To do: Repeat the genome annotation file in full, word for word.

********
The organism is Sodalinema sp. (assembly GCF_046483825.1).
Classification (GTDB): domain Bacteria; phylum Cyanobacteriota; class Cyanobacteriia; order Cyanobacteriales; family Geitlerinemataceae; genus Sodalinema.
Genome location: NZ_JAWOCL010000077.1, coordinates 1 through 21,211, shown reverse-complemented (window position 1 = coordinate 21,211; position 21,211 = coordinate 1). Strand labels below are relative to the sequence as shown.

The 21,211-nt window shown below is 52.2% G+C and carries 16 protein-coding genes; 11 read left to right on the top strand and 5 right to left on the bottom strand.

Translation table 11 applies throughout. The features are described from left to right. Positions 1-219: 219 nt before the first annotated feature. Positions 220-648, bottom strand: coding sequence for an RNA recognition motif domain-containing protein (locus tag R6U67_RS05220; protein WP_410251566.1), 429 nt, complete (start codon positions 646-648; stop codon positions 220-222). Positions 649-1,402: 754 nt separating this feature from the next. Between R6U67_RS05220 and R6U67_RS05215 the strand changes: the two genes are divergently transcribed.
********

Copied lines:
The organism is Sodalinema sp. (assembly GCF_046483825.1).
Classification (GTDB): domain Bacteria; phylum Cyanobacteriota; class Cyanobacteriia; order Cyanobacteriales; family Geitlerinemataceae; genus Sodalinema.
Genome location: NZ_JAWOCL010000077.1, coordinates 1 through 21,211, shown reverse-complemented (window position 1 = coordinate 21,211; position 21,211 = coordinate 1). Strand labels below are relative to the sequence as shown.

The 21,211-nt window shown below is 52.2% G+C and carries 16 protein-coding genes; 11 read left to right on the top strand and 5 right to left on the bottom strand.

Translation table 11 applies throughout. The features are described from left to right. Positions 1-219: 219 nt before the first annotated feature. Positions 220-648, bottom strand: coding sequence for an RNA recognition motif domain-containing protein (locus tag R6U67_RS05220; protein WP_410251566.1), 429 nt, complete (start codon positions 646-648; stop codon positions 220-222). Positions 649-1,402: 754 nt separating this feature from the next. Between R6U67_RS05220 and R6U67_RS05215 the strand changes: the two genes are divergently transcribed.